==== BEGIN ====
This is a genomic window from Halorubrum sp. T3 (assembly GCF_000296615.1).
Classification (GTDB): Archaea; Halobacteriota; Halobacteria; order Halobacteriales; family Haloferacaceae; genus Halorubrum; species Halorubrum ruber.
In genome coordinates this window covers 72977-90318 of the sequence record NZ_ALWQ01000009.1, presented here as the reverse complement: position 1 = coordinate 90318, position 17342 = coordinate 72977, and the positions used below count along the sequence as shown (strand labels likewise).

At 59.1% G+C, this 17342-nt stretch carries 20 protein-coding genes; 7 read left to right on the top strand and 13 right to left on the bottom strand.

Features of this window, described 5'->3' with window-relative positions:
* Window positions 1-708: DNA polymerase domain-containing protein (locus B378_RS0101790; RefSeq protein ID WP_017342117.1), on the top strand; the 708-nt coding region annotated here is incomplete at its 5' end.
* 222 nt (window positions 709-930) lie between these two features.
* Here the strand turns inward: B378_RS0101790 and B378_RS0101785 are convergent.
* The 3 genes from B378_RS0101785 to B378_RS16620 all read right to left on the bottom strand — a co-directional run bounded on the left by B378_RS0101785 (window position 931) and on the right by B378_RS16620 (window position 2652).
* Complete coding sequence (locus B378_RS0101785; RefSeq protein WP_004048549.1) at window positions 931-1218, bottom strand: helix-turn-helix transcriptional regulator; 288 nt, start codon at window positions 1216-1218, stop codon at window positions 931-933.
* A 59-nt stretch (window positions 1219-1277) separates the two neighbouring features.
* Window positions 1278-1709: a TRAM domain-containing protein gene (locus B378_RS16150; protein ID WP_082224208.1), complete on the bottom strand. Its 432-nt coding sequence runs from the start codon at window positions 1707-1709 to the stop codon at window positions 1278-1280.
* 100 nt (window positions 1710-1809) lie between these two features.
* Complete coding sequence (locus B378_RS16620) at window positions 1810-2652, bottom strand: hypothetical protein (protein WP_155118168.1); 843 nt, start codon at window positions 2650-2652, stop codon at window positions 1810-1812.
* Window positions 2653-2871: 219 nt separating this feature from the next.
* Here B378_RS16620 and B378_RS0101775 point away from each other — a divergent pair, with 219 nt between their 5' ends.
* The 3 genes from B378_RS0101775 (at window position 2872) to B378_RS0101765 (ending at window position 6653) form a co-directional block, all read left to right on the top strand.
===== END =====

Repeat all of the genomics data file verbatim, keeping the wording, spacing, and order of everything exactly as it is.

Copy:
This is a genomic window from Halorubrum sp. T3 (assembly GCF_000296615.1).
Classification (GTDB): Archaea; Halobacteriota; Halobacteria; order Halobacteriales; family Haloferacaceae; genus Halorubrum; species Halorubrum ruber.
In genome coordinates this window covers 72977-90318 of the sequence record NZ_ALWQ01000009.1, presented here as the reverse complement: position 1 = coordinate 90318, position 17342 = coordinate 72977, and the positions used below count along the sequence as shown (strand labels likewise).

At 59.1% G+C, this 17342-nt stretch carries 20 protein-coding genes; 7 read left to right on the top strand and 13 right to left on the bottom strand.

Features of this window, described 5'->3' with window-relative positions:
* Window positions 1-708: DNA polymerase domain-containing protein (locus B378_RS0101790; RefSeq protein ID WP_017342117.1), on the top strand; the 708-nt coding region annotated here is incomplete at its 5' end.
* 222 nt (window positions 709-930) lie between these two features.
* Here the strand turns inward: B378_RS0101790 and B378_RS0101785 are convergent.
* The 3 genes from B378_RS0101785 to B378_RS16620 all read right to left on the bottom strand — a co-directional run bounded on the left by B378_RS0101785 (window position 931) and on the right by B378_RS16620 (window position 2652).
* Complete coding sequence (locus B378_RS0101785; RefSeq protein WP_004048549.1) at window positions 931-1218, bottom strand: helix-turn-helix transcriptional regulator; 288 nt, start codon at window positions 1216-1218, stop codon at window positions 931-933.
* A 59-nt stretch (window positions 1219-1277) separates the two neighbouring features.
* Window positions 1278-1709: a TRAM domain-containing protein gene (locus B378_RS16150; protein ID WP_082224208.1), complete on the bottom strand. Its 432-nt coding sequence runs from the start codon at window positions 1707-1709 to the stop codon at window positions 1278-1280.
* 100 nt (window positions 1710-1809) lie between these two features.
* Complete coding sequence (locus B378_RS16620) at window positions 1810-2652, bottom strand: hypothetical protein (protein WP_155118168.1); 843 nt, start codon at window positions 2650-2652, stop codon at window positions 1810-1812.
* Window positions 2653-2871: 219 nt separating this feature from the next.
* Here B378_RS16620 and B378_RS0101775 point away from each other — a divergent pair, with 219 nt between their 5' ends.
* The 3 genes from B378_RS0101775 (at window position 2872) to B378_RS0101765 (ending at window position 6653) form a co-directional block, all read left to right on the top strand.